President Vladimir Putin on Thursday fired a top official for delays in the construction of infrastructure for the 2014 Sochi Olympic Games as Russia began the one-year countdown to the opening.
Putin was set to oversee lavish ceremonies in the palm tree-lined Black Sea resort city late Thursday to mark one year until Russia hosts its first ever Winter Olympic Games.
The Kremlin chief has made the Games an instrumental part of a patriotic mission to promote Russia on the world stage but cost over-runs and reports of corruption have cast a shadow over the event.
In a clear bid to tackle the issue head-on in his typical tough-guy manner, Putin sacked a senior Russian Olympic Committee official over delays to the completion of the ski jumping complex.
Russian Olympics Committee deputy chief Akhmed Bilalov was fired after Putin on Wednesday personally asked who was responsible for the delay in the completion of the complex from 2011 to July this year.
"The decision about the sacking has been taken," Deputy Prime Minister Dmitry Kozak told reporters in Sochi.
"People who do not carry out their obligations to such an extent cannot lead the Olympic movement of our country," Kozak said.
In a major public humiliation, Bilalov has also lost his job as the head of the development of tourist resorts for the Northern Caucasus.
Putin had expressed his fury over the delay when he visited the Russkie Gorky ski jump complex on Wednesday.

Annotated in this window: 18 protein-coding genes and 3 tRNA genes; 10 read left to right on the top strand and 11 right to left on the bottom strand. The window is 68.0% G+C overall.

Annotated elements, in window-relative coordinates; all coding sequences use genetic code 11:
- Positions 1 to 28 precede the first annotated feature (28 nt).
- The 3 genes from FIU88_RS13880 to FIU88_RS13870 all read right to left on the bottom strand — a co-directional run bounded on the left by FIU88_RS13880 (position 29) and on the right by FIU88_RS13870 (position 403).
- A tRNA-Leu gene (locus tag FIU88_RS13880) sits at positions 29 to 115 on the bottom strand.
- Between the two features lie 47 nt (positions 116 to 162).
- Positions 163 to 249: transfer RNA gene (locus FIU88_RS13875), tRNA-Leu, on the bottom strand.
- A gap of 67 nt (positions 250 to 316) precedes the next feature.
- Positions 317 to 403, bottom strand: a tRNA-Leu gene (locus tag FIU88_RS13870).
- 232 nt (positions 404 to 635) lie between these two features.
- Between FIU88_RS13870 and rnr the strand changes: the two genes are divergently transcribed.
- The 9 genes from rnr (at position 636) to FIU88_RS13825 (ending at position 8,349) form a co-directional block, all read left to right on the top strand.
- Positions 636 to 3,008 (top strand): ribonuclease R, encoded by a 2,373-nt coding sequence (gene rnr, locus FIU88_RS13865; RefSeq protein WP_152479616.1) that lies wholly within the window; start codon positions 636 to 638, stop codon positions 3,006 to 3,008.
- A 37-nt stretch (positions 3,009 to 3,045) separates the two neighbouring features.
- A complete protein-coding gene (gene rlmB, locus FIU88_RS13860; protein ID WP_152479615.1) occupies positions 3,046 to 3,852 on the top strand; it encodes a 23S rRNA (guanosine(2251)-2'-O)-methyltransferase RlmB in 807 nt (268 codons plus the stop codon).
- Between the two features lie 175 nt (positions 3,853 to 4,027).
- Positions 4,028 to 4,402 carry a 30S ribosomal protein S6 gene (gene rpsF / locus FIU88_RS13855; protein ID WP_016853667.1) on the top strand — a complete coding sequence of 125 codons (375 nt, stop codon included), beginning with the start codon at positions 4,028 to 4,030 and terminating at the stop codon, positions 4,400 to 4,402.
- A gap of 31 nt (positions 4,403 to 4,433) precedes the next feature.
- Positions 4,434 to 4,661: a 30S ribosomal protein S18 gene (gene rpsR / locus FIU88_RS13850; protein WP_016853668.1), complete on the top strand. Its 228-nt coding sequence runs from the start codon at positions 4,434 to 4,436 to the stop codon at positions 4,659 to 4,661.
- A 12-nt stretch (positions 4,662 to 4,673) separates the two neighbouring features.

"How can it be that the vice-president of the Olympics Committee is holding back the development?" Putin fumed when told about Bilalov's responsibility.
"Well done. You are really working well," he added sarcastically.
Russia kicked off the celebrations marking one year to the Games by unveiling countdown clocks in all its major cities from Moscow to the Far East.
Sochi is a seemingly unlikely host for the Winter Games with its temperate climate. Temperatures on Thursday in the city hovered around a balmy 14 degrees Celsius (57 degrees Fahrenheit).
However the skiing and ice events will be held high up in the much colder alpine mountains, with the authorities vowing to be well prepared in case the expected snow does not appear.
The Games are by far the biggest project that Russia has hosted since the fall of the Soviet Union. Kozak had earlier estimated that some $50 billion of state and private funds will be spent.
That price tag would make them more expensive than the record-setting 2008 Summer Games in Beijing.
But despite the problems, officials voiced confidence that all the facilities and the accompanying buildings and roads would be finished on schedule.
"We are currently continuing to finish off the surrounding infrastructure," said Sochi 2014 organising committee president Dmitry Chernyshenko.
Organisers are under intense pressure to present Russia in a positive light at a time of deteriorating relations with the West.
The Sochi Games offer the Kremlin a chance to showcase Russia as a booming country with top-flight facilities and ambitions to reestablish its Soviet-era domination in sport.
But Putin's administration was rocked on Wednesday by a scathing report from the New York-based Human Rights Watch (HRW) group that accused Russian officials of abusing migrant workers during venue construction.
HRW chronicled cases of workers being cheated of wages and having their passports and work permits confiscated so they were held virtual prisoners.
The head of the Sochi migration service called the charges "a made-up issue".